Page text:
Molybdenum is a trace element found in foods, such as legumes, leafy vegetables, grains, milk, and beef liver. Beans, particularly lima beans, peas, and small white beans, contain especially high amounts of molybdenum. It is considered an essential nutrient, which means it is required for biochemical processes within the human body, but is not made endogenously. Genetic mutations are the only reported common causes of molybdenum deficiencies. These gene-related molybdenum deficiencies have been associated with certain neurological and cardiac changes.
The body requires molybdenum for the function of four enzymes. One enzyme, sulfite oxidase, located in the mitochondria helps to complete the final step of oxidation for the sulfur amino acids cysteine and methionine, two important structures in the biochemical pathways associated with cellular health and antioxidative status.
Molybdenum is required for the functioning of aldehyde oxidase, which is found in the liver. Aldehyde oxidase is critical for phase 1 drug metabolism. Another enzyme, xanthine oxidase, helps support cellular health by helping to prevent certain DNA mutations.
The enzyme mitochondrial amidoxime-reducing component (mARC) has been discovered relatively recently. Although the importance of mARC within the body is still being elucidated, it was recently found to help support certain aspects of liver health. A laboratory study determined that variants in mARC helped support the down-regulation of fibrogenic pathways. The researchers reported that these variants may help provide a protective effect against non-alcoholic fatty liver disease (NAFLD).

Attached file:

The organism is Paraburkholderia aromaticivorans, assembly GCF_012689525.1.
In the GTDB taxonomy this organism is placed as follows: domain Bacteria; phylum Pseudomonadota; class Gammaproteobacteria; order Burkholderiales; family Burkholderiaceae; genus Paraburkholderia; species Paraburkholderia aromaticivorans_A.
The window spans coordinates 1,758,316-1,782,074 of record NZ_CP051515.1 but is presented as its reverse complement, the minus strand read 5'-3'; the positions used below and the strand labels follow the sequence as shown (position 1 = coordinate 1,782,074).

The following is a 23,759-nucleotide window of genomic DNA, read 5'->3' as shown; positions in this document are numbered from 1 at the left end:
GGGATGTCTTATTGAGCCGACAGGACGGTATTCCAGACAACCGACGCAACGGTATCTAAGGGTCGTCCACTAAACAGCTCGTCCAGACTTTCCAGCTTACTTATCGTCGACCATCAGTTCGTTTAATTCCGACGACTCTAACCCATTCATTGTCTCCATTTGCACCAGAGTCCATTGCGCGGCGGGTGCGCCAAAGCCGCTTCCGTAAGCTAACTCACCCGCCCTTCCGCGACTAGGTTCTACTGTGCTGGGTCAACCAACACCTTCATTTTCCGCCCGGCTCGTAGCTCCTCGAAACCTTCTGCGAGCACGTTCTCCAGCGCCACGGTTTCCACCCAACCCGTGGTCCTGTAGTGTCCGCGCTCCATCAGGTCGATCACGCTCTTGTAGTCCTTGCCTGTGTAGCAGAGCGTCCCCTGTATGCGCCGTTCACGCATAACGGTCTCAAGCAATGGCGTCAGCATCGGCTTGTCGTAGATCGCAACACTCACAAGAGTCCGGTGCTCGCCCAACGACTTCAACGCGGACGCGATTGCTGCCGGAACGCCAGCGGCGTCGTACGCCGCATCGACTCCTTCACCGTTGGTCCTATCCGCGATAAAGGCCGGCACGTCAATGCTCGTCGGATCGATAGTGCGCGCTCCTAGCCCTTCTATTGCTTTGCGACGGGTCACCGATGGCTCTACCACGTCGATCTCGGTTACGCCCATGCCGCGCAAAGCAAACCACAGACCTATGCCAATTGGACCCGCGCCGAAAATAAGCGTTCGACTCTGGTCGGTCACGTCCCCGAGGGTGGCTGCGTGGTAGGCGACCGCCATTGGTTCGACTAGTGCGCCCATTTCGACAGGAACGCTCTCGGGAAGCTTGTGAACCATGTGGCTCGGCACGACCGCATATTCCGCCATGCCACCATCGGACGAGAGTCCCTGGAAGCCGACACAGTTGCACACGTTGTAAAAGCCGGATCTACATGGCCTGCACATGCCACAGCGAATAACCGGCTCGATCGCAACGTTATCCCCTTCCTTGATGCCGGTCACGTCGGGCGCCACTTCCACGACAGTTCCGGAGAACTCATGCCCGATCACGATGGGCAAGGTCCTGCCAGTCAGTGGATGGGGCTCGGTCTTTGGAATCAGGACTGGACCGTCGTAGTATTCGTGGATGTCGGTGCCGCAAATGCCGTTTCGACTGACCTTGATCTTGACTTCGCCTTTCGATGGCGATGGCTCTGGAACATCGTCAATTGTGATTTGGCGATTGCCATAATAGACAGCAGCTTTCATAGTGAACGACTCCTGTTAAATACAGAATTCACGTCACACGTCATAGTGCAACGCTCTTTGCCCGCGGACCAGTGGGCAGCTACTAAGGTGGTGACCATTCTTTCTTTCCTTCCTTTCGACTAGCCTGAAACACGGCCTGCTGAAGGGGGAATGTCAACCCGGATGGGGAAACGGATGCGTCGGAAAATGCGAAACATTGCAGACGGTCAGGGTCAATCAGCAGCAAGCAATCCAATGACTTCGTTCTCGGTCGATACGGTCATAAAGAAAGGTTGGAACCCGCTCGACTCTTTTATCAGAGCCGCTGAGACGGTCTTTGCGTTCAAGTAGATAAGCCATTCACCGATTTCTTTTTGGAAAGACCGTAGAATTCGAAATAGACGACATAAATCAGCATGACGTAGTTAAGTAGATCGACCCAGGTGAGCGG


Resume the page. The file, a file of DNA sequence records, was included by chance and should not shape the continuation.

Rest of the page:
A form of molybdenum as tetrathiomolybdate forms a strong complex with copper and protein. Clinically, tetrathiomolybdate has been used to treat certain copper-related toxicities. The copper-chelating qualities of tetrathiomolybdate have been recently studied for their potential to support cellular health. Certain laboratory studies have indicated that tetrathiomolybdate may help support healthy cellular regeneration. Other preclinical trials have explored the potential of tetrathiomolybdate to help support the attenuation of angiogenesis in certain settings. An animal study reported tumor reduction or stabilization in 9 of 13 animals. Phase 1 and 2 clinical trials have also explored the potential to support biochemical markers for angiogenesis and cellular health. Tetrathiomolybdate may also help support the body’s response to inflammation and may help inhibit profibrotic activity; some clinical trials have explored its potential to support musculoskeletal health. Molybdenum toxicity in humans is reported to be relatively rare. However, molybdenum toxicity may involve gout-like symptoms and certain serious neurological symptoms.
More research is needed regarding the potential of molybdenum to support health. Evidence suggests that molybdenum may support certain aspects of cellular functioning and liver health.
By Colleen Ambrose, ND, MAT